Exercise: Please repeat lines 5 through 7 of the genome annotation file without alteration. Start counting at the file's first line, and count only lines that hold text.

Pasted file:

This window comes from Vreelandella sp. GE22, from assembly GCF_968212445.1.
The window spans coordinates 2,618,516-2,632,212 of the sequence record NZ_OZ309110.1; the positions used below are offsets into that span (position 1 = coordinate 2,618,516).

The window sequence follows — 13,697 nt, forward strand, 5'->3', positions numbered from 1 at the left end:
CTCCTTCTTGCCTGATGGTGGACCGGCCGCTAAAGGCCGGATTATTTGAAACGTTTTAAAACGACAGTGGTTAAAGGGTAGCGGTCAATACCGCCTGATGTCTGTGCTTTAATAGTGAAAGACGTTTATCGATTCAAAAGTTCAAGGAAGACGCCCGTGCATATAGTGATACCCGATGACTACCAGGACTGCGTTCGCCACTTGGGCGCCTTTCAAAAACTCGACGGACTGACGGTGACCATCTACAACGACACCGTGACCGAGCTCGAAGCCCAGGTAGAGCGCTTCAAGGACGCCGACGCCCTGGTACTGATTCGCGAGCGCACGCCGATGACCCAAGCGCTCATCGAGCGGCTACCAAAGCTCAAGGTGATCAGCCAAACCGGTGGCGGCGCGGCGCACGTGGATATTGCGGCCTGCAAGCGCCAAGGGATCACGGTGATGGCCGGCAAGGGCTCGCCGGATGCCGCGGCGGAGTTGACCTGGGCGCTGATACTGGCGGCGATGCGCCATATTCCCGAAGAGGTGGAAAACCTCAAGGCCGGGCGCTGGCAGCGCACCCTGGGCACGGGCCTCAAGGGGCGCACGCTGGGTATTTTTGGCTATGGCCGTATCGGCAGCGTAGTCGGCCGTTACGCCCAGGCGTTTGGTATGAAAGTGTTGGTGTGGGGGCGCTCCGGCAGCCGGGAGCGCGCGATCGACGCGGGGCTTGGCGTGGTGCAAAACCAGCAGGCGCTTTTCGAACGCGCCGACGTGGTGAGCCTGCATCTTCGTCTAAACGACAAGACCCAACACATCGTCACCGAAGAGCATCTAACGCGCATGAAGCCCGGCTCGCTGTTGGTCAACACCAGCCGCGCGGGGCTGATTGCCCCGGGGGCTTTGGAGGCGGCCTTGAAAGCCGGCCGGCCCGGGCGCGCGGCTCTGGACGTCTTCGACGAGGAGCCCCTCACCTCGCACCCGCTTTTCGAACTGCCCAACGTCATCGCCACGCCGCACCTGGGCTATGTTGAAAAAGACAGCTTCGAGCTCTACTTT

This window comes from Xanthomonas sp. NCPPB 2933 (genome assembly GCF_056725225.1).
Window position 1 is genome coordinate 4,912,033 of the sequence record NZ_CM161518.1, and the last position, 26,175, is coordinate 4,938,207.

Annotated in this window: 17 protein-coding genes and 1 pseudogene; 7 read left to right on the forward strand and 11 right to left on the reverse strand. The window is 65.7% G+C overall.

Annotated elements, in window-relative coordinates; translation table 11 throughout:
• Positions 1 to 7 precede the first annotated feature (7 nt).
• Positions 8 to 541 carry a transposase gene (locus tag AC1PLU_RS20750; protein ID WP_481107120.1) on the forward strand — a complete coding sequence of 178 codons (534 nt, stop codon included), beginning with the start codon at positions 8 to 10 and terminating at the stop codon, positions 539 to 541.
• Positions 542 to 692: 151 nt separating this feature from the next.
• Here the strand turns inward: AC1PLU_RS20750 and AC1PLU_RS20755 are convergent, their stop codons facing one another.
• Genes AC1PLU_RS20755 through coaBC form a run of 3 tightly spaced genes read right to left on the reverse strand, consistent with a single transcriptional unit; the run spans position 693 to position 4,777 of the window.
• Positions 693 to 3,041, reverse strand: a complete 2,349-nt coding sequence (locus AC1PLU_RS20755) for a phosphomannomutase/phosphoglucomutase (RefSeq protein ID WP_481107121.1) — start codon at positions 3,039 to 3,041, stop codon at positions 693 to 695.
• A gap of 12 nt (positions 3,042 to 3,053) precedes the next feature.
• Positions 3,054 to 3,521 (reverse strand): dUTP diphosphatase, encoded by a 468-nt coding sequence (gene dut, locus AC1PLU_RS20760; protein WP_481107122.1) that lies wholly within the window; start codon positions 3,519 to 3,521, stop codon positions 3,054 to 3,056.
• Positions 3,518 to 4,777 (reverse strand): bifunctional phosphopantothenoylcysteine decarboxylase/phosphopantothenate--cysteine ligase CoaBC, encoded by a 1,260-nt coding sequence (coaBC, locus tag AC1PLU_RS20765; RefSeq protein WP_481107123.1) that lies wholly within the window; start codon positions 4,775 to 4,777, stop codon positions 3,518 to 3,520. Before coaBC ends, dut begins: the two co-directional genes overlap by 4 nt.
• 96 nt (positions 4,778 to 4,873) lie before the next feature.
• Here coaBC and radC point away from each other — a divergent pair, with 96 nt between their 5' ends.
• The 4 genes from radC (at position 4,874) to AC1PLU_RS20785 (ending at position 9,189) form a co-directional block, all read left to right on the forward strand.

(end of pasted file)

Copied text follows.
This window comes from Xanthomonas sp. NCPPB 2933 (genome assembly GCF_056725225.1).
Window position 1 is genome coordinate 4,912,033 of the sequence record NZ_CM161518.1, and the last position, 26,175, is coordinate 4,938,207.

Annotated in this window: 17 protein-coding genes and 1 pseudogene; 7 read left to right on the forward strand and 11 right to left on the reverse strand. The window is 65.7% G+C overall.